Load testing of a jib crane – way up there.
All cranes need to be load tested prior to use, ensuring that they are ready for daily operation. Load testing is an absolutely vital component of our services to our customers to create the safest lifting solution possible. And when that crane is at the top of a 410′ tower (the crane was at the 300-foot level) in Coronach, SK, – you can be assured we take safety very, very, seriously.
Our crew is used to working at heights, after all, we install overhead lifting solutions all the time, but there is a very real difference working forty feet up inside a building, to working 320 feet off the ground in an open air environment. Additional training was needed for this job prior to commencement to ensure safe people and operations at all times.
Our crew, well versed in fall arrest, underwent additional training and testing for this job. Training for working at this site was provided by a high angle rescue team from Thurber Rescue. Our crew was trained on how to climb correctly, where to tie off, what to do if there’s an incident and drop prevention strategies. From the start, our crew knew this was a much different situation than they normally face – or as a representative from Thurber put it, “you only have one chance up here.”
Our crew faced many challenges on this job, including climbing up a 300’ ladder, not dropping anything, and overcoming the reality of being that high off the ground in an open air environment. The climb up took over 14 minutes (the climb down over 17 minutes) with the advice “don’t look down” being observed at all times to prevent vertigo. All items were secured to our crew – even the smallest object falling from that height could be extremely dangerous for anyone on the ground. Special precautions were taken to ensure everything was secure at all times during the deflection measurements of the crane under load. And lastly, only the determination to get the job done right will help you deal with the wide expanse and open air of being 300 feet off of the ground.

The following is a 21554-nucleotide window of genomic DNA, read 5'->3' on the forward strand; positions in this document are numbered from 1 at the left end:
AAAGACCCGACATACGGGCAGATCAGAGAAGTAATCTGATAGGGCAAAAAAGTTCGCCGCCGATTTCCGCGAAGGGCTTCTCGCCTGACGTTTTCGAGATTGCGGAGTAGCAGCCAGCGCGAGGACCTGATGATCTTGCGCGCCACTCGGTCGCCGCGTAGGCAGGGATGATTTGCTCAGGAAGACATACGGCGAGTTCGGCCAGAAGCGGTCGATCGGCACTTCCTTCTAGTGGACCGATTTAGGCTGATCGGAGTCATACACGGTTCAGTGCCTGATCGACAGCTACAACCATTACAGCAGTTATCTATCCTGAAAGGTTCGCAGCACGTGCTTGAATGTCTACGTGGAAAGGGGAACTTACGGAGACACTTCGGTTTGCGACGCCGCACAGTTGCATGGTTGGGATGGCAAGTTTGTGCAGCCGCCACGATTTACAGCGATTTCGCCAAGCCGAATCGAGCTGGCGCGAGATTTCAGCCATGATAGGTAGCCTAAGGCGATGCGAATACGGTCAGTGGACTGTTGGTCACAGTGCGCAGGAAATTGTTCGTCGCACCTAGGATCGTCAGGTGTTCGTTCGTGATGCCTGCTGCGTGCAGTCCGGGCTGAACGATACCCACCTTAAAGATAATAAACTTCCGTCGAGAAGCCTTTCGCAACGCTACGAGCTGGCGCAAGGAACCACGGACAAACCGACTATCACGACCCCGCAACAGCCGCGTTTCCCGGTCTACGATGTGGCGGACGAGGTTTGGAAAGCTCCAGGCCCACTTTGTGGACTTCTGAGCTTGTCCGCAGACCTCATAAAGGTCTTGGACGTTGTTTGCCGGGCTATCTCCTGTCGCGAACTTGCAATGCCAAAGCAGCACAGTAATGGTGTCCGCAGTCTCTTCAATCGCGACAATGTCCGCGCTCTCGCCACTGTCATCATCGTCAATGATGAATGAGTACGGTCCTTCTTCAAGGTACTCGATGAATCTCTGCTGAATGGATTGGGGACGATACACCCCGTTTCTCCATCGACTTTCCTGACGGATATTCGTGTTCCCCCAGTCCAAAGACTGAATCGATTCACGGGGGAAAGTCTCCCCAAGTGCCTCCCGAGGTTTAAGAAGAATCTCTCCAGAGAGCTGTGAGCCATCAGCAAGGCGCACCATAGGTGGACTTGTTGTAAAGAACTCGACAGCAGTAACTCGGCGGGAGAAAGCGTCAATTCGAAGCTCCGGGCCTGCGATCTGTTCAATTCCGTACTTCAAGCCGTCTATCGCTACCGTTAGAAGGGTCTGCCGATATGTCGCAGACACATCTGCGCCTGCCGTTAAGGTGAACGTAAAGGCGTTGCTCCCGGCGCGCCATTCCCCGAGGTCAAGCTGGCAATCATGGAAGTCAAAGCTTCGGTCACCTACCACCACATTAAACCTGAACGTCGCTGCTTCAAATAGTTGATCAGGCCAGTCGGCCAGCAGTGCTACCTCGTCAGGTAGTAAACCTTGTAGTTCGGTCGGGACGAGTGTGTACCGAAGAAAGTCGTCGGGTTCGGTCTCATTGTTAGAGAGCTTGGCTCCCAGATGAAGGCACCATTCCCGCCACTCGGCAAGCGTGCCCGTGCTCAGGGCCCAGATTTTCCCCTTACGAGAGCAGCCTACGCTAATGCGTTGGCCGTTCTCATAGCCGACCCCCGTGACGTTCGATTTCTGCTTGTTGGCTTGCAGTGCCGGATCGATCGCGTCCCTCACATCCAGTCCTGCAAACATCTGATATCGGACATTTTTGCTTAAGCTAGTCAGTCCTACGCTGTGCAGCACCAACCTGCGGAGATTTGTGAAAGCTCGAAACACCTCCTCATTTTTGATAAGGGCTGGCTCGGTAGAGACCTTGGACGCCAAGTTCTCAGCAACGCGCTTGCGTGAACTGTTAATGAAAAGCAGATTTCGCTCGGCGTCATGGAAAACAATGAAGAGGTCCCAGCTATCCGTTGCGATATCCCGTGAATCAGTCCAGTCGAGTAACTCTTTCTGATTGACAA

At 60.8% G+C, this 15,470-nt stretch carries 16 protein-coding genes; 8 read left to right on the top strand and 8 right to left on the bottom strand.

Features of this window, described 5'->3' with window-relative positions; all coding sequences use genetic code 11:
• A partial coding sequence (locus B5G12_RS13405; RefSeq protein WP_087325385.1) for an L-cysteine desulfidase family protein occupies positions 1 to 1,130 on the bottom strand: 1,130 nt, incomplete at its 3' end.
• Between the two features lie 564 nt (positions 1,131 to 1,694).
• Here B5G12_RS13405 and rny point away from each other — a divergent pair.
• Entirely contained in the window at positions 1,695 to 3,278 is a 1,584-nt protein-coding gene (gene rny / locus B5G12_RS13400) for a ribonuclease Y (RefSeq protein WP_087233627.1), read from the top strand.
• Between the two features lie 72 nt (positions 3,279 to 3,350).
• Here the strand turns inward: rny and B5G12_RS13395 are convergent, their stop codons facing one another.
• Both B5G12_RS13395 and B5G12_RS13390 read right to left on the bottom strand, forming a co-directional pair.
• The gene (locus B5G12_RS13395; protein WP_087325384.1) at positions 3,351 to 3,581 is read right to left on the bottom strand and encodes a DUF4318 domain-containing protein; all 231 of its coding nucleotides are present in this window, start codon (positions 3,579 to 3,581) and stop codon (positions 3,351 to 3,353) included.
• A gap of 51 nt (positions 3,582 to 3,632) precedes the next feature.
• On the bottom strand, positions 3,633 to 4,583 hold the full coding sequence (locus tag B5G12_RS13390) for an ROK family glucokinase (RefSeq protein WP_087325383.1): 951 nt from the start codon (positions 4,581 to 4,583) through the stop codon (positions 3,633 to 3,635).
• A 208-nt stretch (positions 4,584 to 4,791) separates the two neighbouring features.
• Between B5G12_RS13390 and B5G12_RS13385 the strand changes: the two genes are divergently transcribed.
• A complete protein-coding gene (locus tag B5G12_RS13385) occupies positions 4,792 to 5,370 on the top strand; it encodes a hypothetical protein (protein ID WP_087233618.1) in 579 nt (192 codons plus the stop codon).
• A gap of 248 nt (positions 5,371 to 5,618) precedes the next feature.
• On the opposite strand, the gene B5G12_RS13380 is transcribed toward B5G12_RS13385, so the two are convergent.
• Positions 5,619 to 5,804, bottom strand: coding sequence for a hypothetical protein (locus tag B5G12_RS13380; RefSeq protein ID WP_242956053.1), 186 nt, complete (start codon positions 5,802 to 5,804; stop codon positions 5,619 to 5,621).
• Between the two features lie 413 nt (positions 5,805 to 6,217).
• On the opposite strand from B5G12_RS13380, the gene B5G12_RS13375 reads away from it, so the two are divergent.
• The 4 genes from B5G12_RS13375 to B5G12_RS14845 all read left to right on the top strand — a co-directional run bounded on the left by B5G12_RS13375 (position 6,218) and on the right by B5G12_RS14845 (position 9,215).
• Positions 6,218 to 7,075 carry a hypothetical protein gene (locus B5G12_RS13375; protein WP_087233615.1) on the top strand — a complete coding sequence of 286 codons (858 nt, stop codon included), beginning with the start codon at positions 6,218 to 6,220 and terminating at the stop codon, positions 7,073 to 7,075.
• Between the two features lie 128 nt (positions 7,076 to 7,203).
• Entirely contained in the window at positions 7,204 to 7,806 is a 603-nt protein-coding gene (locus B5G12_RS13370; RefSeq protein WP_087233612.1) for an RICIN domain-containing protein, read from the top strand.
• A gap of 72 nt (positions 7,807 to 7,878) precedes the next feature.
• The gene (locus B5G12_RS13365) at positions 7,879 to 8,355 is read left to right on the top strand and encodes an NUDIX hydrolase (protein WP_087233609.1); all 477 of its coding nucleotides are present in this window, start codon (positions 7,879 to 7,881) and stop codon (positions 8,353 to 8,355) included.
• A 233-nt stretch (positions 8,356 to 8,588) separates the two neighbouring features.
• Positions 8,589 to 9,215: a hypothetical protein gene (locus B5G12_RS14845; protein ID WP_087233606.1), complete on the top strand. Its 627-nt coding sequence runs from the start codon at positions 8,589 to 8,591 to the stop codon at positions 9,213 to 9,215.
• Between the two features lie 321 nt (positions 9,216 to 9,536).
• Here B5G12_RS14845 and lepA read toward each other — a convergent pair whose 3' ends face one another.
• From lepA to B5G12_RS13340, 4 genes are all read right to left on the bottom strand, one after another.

For the guys on the ground who were securing and measuring the test load as it was lifted the biggest challenge was the wind. Controlling a 300 foot 5/16″ cable being push around by the wind was a concern, however; the test load was of sufficient weight that once the cable was attached the wind was no longer an issue.
Upon reaching the crane after the long climb our crew got to work.
Our technician installed a KITO I-beam trolley onto the jib crane. Once the trolley was installed, a custom, certified, 285-foot wire rope was installed to the bottom of the trolley. Our technician ensured it was safe and started lowering the cable, hand over hand, to the bottom. The cable was about 5 feet from the ground once fully lowered. On the ground, another Acculift technician assembled an Ingersoll Rand manual chain hoist on the bottom of the wire rope. The manual chain hoist was then attached to the Acculift test weights to begin load testing. All the while, there was radio communication between top and bottom to ensure everybody involved knew what was happening, as hand signals at that distance are useless.
All cranes bend (called deflection) a very small amount under load and part of a load test is measuring this deflection to ensure it is within established parameters. Laser measuring tools were used on the half ton wall mounted jib crane while under load and without a load to calculate the deflection. The laser casts a beam from a stationary point on the platform out to the end of the jib crane. A measuring tool was secured to the end of the crane and as the crane deflected, the technicians noted the actual distance deflected during different loads – no load, 100% capacity, and 125% capacity loads.